Đêm Hoa Đăng Chùa Quang MinhA common evolutionary theory of religion views the brain as composed of modules and explains religion by a module for supernatural beings.  But, as The Guardian reports, Robert Bellah’s new book takes evolution seriously while challenging this common view as showing a lack of insight into religion as it’s actually lived.

Go back deep into evolutionary time, long before hominids, Bellah invites his readers, because here can be found the basic capacity required for religion to emerge. It is mimesis or imitative action, when animals communicate their intentions, often sexual or aggressive, by standard behaviours. Often such signals seem to be genetically determined, though some animals, like mammals, are freer and more creative. It can then be called play, meant in a straightforward sense of “not work,” work being activity that is necessary for survival.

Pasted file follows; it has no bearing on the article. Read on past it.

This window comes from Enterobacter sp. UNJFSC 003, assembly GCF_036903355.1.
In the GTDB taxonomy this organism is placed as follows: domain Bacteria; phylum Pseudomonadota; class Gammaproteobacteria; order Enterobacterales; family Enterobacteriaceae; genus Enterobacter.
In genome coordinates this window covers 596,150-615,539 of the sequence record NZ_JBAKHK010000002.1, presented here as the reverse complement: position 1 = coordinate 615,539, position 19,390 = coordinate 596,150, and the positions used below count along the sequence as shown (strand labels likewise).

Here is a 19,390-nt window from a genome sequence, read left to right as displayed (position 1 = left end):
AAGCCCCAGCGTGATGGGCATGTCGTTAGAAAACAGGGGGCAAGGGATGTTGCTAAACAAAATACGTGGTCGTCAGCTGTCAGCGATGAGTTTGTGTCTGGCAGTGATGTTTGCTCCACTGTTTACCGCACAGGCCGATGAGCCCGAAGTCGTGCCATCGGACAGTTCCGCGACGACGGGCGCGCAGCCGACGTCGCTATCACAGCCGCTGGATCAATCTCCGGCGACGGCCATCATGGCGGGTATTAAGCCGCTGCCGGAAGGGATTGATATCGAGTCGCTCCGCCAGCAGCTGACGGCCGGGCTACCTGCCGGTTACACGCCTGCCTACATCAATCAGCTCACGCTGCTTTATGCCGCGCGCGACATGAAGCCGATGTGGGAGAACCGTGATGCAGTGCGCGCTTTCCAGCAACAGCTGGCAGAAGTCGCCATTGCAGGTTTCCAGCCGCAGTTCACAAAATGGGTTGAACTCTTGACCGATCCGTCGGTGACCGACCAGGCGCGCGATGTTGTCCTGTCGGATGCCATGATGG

Such liberated play was found among creatures that didn’t need to work all of the time to survive, and the evolutionary changes that occurred during it weren’t driven by survival pressures.

Mimesis and play are integral pieces of this story of religion because they are precursors to ritual.

…that embodied way of being in the world that enacts, not thinks, understanding. If you have ever played peekaboo with a child, you were together learning about presence and absence. At a more sophisticated level, religions nurture the complex gestures of ritual and practice. Christians perform liturgies, Muslims prostrate themselves in prayer, Buddhists focus attention on breathing. This is the bread and butter of religion. Man can embody truth, reflected WB Yeats, when he cannot rationally know it.

Theoretical exploration and theological propositions accompany the ritual, but they are less fundamental modes of religious understanding.  Indeed, when Plato used the word “theoria,” he was referring to a ritual practice to make a journey to witness a life-changing event rather than theory.